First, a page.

Continuing to pause and look in all directions as I made my way along the ridge I noticed Steve forging on to reach the top and Dave following on between the two of us in a more sedate manner. I was the slowest of all, taking in as much as I could as I ambled. There were a few other walkers on the mountain and I spoke with them as we met, all of us agreeing it was a pleasure to be up on the mountain on such a decent late summers day - the weather had been forecast as mainly cloudy with possible showers so we were indeed lucky. It was not raining and did not throughout the walk. Even better the sun peeked out from behind the clouds regularly as we continued the walk. Eventually I reached the summit and joined my walking pals.
We took our break at the summit and while doing so we engaged in conversation with a couple from Essex who were on their last day of five walking in the area. Conversations are generally good with people on the mountains, it often brings the best out in people and this chance meeting was no exception. We were all in accord that it was a great day to be out and while we chatted we kept on looking at those exhilarating views. Steve asked what route I had taken on the Wales walk after he left me in Crickhowell. I could point out the way I climbed Sugar Loaf and then the path I followed from Sugar Loaf into Abergavenny. I then pointed out my way through Abergavenny and Llanfoist before making the steep climb up Blorenge.
After bidding the couple farewell we made our way off the Skirrid by making a steep precipitous descent off the north face of the mountain to reach the track following around the west side. (Note - that is not the route shown on the map or that in the track files. These follow the true path). Once safely down our uniquely fashioned zigzag route we followed the path south first across open ground and then though more lush woodland. On this section of walking we came across sections of thick fern which covered the path almost completely in parts. It was never particularly difficult, just awkward. A result of less footfall than that on the ridge line above us.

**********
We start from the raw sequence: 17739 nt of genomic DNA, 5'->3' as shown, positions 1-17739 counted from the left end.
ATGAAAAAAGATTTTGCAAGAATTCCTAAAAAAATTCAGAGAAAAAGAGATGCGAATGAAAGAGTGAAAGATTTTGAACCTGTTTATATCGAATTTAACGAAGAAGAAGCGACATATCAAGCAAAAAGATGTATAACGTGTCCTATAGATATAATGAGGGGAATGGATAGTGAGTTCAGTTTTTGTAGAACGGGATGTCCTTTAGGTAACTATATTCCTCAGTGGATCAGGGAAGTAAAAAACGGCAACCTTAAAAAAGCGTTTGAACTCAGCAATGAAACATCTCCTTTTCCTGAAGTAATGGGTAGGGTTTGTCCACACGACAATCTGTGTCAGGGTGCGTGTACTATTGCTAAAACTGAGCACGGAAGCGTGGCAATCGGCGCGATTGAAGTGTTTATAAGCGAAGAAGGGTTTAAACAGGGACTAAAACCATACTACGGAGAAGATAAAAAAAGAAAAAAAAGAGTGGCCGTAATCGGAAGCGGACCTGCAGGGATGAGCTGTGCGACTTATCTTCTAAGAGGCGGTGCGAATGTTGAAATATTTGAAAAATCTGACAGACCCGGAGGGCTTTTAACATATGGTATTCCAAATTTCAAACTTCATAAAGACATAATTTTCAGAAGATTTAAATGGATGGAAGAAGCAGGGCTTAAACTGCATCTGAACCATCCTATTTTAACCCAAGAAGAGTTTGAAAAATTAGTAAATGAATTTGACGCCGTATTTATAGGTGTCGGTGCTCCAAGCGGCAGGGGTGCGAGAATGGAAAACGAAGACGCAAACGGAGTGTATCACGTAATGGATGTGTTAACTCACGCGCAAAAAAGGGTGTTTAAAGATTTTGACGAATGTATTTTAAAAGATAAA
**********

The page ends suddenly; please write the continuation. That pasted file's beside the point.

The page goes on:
After making our way on the path and through the fern we came to the point where the paths meet, the one we took up the Skirrid and the one we had just returned along. Or at least I did first, now being in the vanguard. Dave and Steve beckoned me back a few yards to a hollow tree trunk. Inside we silk pouches hanging like teardrops. The work of Butterfly or Moth? After enjoying the viewing of remarkable natural engineering we continued back along the path to our start point. It had taken us two hours, never at any rush apart from Steve's short sprint to the top on the ridge. There is absolutely no reason to rush this walk, there is every reason to dwell and enjoy it. It was a great walk to start our walking holiday.